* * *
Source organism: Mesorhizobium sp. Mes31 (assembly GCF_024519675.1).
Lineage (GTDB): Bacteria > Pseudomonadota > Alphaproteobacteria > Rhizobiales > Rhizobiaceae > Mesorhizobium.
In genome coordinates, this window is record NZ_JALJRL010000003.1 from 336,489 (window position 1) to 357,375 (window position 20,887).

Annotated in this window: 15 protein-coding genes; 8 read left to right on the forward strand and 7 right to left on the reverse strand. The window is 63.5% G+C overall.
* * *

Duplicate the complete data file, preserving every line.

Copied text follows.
Source organism: Mesorhizobium sp. Mes31 (assembly GCF_024519675.1).
Lineage (GTDB): Bacteria > Pseudomonadota > Alphaproteobacteria > Rhizobiales > Rhizobiaceae > Mesorhizobium.
In genome coordinates, this window is record NZ_JALJRL010000003.1 from 336,489 (window position 1) to 357,375 (window position 20,887).

Annotated in this window: 15 protein-coding genes; 8 read left to right on the forward strand and 7 right to left on the reverse strand. The window is 63.5% G+C overall.